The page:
AOPA will be closing at 2:30 p.m. EDT, August 29th, in observance of the Labor Day Holiday. We will reopen on 8:30 a.m. EDT, Tuesday, September 2nd.
December 6, 2012
By Jim Moore
This artist's concept features NASA's Mars Science Laboratory Curiosity rover, a mobile robot for investigating Mars' past or present ability to sustain microbial life. Image credit: NASA/JPL-Caltech.
NASA is planning a new addition to the fleet of satellites and rovers circling Mars in advance of a hoped-for human visit in the 2030s. The space agency announced Dec. 4 that the Mars Science Laboratory rover Curiosity, currently searching for signs of past (or present) life on Mars, will provide the basis for designing a new rover to be launched in 2020—including a landing system that succeeded ) in completing the perilous journey back in August using a combination of rockets and parachutes to control the final descent.
NASA said using this proven technology will reduce both the cost and risk that comes with delivering a new set of instruments to the Martian surface. The new rover’s science mission is not yet decided, but may include collection of samples for return to Earth.
“The challenge to restructure the Mars Exploration Program has turned from the seven minutes of terror for the Curiosity landing to the start of seven years of innovation,” NASA’s associate administrator for science (and astronaut) John Grunsfeld said in a news release. “This mission concept fits within the current and projected Mars exploration budget, builds on the exciting discoveries of Curiosity, and takes advantage of a favorable launch opportunity.”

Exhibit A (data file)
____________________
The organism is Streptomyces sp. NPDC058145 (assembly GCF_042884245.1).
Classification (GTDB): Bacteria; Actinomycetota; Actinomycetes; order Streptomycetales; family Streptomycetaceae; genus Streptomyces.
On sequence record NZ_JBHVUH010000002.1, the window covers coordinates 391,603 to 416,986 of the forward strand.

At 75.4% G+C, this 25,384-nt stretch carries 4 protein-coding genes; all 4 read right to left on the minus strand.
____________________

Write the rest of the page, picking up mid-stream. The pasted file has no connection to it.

Budget, of course, may be an issue. NASA said plans for the new rover, along with other elements of the Mars plan, are contingent on future funding penciled in by the White House but yet to be approved by Congress.
Mars will be a little more crowded by the time the next rover arrives. In addition to three satellites already orbiting the planet—two launched by NASA and a third by the European Space Agency—NASA plans to launch in 2013 an orbiter to study the Martian upper atmosphere, followed by a lander dubbed InSight in 2016 that is designed to measure seismic and other characteristics of the planet’s interior.
NASA will also collaborate with ESA on European Mars missions planned in 2016 and 2018.
The ultimate goals, including sample return missions and human visits to the Red Planet, are detailed in the report of the Mars Program Planning Group delivered in September. Additional details about past, present, and future Mars missions are available on the NASA website.
AOPA Online Associate Editor Jim Moore joined AOPA in 2011 and is an instrument-rated private pilot who enjoys competition aerobatics.
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